It was such a fun and relaxing project and I think the result is not too bad for my first time.
I was surprised that the basket could actually hold a good number of eggs…
And I also tried to place my not-completely-ripe tomatoes in it and it looked so cute on the counter.
I am definitely hooked! I will be trying to make a square basket with my flat reed soon and I have already ordered another pattern to start work on. In addition, I’ve started researching to learn about the natural materials we have here in NC to do more weaving.
I think that the easiest will be to start with honeysuckle and weave a basket similar to this one. There is so much I want to try but I’ll have to take it one project at a time.
Here is the video that taught me how to weave this basket, Kamille does a great job explaining it and it’s very easy to follow her:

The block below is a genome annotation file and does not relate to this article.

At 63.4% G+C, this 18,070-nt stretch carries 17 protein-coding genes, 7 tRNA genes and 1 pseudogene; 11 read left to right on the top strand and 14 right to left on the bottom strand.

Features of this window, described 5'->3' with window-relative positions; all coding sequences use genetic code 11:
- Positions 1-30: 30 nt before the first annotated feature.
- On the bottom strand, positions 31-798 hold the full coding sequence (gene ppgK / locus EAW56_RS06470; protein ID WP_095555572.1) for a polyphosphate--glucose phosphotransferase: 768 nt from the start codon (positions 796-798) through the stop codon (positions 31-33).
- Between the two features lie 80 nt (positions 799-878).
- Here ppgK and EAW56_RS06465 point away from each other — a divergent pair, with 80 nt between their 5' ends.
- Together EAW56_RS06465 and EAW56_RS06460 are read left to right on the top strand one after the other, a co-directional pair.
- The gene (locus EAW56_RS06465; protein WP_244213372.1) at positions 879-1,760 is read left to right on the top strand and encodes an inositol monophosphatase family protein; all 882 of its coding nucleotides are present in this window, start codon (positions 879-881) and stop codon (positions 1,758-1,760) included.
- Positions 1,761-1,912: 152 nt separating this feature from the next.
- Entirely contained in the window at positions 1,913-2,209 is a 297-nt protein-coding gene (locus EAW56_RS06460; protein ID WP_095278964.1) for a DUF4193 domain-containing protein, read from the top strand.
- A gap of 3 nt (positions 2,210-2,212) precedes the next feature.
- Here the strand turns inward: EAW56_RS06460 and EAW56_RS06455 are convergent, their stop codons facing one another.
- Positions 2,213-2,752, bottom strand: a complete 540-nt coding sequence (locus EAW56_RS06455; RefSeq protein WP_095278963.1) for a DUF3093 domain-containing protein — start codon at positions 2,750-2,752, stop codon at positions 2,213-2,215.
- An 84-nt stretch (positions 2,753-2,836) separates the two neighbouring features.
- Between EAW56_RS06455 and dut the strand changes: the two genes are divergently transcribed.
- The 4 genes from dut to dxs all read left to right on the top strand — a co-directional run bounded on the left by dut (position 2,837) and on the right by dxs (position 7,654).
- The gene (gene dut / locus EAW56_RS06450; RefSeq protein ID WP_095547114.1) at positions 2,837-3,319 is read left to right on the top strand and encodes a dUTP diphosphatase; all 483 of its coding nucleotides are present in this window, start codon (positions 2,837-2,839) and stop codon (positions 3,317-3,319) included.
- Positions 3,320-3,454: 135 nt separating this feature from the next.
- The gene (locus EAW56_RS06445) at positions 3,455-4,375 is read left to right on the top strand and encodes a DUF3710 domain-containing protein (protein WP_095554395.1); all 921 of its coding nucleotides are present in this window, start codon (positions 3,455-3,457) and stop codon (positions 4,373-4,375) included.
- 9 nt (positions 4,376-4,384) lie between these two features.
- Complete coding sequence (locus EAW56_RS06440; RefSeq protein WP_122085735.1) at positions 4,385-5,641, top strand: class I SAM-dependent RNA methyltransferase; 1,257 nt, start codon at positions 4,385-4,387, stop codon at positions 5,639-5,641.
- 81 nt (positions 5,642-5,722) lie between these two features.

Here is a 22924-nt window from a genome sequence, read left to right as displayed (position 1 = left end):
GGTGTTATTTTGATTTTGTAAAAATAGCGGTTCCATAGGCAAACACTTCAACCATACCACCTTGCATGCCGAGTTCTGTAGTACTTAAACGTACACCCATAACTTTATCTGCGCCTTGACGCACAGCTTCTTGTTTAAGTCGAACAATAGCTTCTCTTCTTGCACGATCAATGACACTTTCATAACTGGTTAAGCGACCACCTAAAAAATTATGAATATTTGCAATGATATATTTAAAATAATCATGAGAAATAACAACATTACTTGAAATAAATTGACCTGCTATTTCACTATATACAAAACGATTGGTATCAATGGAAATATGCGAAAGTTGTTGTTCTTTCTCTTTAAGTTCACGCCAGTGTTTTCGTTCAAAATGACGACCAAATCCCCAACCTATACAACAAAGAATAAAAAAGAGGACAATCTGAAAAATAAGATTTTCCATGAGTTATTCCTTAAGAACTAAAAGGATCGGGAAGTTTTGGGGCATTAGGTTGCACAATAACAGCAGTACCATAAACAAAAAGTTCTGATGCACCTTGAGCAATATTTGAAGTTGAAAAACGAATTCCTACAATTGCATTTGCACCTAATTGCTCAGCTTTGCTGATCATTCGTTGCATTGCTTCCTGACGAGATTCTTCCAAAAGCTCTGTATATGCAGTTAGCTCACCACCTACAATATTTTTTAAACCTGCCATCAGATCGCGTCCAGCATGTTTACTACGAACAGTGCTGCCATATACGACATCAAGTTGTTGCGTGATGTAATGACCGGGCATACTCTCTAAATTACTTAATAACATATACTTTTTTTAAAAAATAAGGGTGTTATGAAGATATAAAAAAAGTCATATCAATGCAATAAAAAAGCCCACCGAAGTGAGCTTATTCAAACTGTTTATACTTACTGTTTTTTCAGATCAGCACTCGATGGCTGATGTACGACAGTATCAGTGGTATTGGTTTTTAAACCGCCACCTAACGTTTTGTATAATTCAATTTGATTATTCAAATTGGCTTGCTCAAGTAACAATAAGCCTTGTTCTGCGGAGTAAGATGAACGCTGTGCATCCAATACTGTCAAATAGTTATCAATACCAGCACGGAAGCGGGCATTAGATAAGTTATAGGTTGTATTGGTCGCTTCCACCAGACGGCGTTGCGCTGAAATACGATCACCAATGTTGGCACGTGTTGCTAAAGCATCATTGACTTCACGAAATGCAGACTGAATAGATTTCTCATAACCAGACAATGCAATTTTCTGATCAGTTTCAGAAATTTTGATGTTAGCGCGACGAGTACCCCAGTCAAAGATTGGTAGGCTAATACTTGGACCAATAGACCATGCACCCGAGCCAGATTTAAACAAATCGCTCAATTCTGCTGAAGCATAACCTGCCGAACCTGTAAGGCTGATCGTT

If you would like to try your hand at basket making, here are a few great resources I found:
Basic Beginner’s Guide to Basket Weaving – this is a great basic guide to start with.
Basket Maker’s Catalog – supplies and a whole lot of information on basket making. Also, they have a few really nice free basket patterns including instructions on how to weave them.
Basketmaker’s Weaving – this is an old site that appears is not being updated any longer, but still, there is a lot of great and useful information there. I am linking here to a basic basket maker’s terminology page but look at the sidebar on the right for more helpful posts.
Jill Choate Basketry – A lot of video tutorials especially if you click on her You-Tube link.
NC Basket Works – a lot of information on basket making, free patterns, products, and instructions.
Matt Tommy – this guy is amazing! Especially if you are interested in weaving with natural materials. His blog is really informative and he also offers classes in Asheville, NC.
This list of web sites should keep us busy for a while but if you know of any other site that has valuable information please let me know.
I found a new hobby and I am so excited to learn and explore!